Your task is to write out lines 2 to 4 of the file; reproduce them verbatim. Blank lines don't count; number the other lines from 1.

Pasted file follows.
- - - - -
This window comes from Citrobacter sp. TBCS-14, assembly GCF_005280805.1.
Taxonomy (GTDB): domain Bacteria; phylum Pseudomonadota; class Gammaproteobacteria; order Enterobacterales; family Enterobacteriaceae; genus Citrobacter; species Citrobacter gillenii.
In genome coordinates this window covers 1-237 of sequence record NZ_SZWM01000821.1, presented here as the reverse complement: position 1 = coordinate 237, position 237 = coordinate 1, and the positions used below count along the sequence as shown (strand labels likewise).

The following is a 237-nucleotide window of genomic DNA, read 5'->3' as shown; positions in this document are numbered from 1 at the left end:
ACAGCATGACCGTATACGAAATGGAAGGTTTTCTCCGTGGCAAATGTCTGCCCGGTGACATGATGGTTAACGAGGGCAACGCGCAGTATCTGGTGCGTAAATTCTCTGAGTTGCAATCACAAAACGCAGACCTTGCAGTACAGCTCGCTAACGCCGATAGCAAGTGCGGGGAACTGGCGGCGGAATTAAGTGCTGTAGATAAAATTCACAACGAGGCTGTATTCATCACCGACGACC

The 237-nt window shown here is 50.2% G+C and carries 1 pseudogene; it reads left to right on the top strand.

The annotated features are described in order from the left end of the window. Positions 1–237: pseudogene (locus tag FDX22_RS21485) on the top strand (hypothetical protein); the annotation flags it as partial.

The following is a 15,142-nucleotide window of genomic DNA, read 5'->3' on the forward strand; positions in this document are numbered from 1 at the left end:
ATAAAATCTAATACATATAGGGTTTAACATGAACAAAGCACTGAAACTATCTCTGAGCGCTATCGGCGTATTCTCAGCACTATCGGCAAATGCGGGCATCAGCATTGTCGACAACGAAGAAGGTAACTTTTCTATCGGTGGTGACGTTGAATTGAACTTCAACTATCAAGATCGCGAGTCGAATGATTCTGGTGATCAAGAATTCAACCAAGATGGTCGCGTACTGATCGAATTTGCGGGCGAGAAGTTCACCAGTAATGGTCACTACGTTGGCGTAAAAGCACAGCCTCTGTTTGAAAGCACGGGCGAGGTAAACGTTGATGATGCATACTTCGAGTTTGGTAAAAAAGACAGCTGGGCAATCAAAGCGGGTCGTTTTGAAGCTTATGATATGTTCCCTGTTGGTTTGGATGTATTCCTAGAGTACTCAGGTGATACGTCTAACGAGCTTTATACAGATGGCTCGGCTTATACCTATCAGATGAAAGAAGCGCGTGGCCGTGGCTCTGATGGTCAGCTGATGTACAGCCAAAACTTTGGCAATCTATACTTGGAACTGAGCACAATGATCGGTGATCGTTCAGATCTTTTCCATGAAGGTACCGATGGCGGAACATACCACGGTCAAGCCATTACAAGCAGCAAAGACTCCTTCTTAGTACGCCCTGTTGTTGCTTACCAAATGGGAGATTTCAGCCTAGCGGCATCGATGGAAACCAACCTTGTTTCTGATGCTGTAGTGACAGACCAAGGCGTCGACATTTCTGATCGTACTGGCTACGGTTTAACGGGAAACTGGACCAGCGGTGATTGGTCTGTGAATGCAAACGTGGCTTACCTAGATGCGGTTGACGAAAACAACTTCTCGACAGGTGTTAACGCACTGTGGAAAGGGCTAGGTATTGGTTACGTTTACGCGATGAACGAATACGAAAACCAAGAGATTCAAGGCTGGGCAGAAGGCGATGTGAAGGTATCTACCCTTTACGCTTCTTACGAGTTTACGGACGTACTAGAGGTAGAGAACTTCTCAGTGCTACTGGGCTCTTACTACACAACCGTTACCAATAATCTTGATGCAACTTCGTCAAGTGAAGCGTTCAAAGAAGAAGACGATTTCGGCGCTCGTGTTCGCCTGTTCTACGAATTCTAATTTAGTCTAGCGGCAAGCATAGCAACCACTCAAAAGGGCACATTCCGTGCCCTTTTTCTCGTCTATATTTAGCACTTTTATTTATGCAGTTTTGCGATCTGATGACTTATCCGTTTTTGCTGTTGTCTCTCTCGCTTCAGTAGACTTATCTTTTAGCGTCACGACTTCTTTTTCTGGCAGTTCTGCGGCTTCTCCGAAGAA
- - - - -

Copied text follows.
Taxonomy (GTDB): domain Bacteria; phylum Pseudomonadota; class Gammaproteobacteria; order Enterobacterales; family Enterobacteriaceae; genus Citrobacter; species Citrobacter gillenii.
In genome coordinates this window covers 1-237 of sequence record NZ_SZWM01000821.1, presented here as the reverse complement: position 1 = coordinate 237, position 237 = coordinate 1, and the positions used below count along the sequence as shown (strand labels likewise).

The following is a 237-nucleotide window of genomic DNA, read 5'->3' as shown; positions in this document are numbered from 1 at the left end: